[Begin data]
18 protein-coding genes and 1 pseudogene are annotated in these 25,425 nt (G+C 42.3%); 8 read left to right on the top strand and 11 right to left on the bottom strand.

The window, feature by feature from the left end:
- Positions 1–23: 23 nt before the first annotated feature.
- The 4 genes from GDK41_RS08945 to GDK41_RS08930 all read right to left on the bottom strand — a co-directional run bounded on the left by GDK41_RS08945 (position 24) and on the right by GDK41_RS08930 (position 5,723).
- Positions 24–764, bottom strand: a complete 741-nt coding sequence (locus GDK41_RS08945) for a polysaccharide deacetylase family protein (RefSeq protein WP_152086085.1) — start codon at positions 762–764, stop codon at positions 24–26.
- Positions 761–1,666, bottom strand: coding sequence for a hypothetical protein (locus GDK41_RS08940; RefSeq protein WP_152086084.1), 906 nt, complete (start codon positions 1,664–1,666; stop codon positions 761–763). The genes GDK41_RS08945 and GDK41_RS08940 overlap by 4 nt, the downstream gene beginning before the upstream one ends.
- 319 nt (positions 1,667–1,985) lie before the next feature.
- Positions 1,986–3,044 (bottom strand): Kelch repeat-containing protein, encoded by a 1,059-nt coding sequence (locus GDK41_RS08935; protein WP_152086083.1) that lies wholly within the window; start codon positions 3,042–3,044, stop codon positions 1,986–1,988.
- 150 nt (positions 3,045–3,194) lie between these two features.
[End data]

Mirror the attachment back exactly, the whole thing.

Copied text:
18 protein-coding genes and 1 pseudogene are annotated in these 25,425 nt (G+C 42.3%); 8 read left to right on the top strand and 11 right to left on the bottom strand.

The window, feature by feature from the left end:
- Positions 1–23: 23 nt before the first annotated feature.
- The 4 genes from GDK41_RS08945 to GDK41_RS08930 all read right to left on the bottom strand — a co-directional run bounded on the left by GDK41_RS08945 (position 24) and on the right by GDK41_RS08930 (position 5,723).
- Positions 24–764, bottom strand: a complete 741-nt coding sequence (locus GDK41_RS08945) for a polysaccharide deacetylase family protein (RefSeq protein WP_152086085.1) — start codon at positions 762–764, stop codon at positions 24–26.
- Positions 761–1,666, bottom strand: coding sequence for a hypothetical protein (locus GDK41_RS08940; RefSeq protein WP_152086084.1), 906 nt, complete (start codon positions 1,664–1,666; stop codon positions 761–763). The genes GDK41_RS08945 and GDK41_RS08940 overlap by 4 nt, the downstream gene beginning before the upstream one ends.
- 319 nt (positions 1,667–1,985) lie before the next feature.
- Positions 1,986–3,044 (bottom strand): Kelch repeat-containing protein, encoded by a 1,059-nt coding sequence (locus GDK41_RS08935; protein WP_152086083.1) that lies wholly within the window; start codon positions 3,042–3,044, stop codon positions 1,986–1,988.
- 150 nt (positions 3,045–3,194) lie between these two features.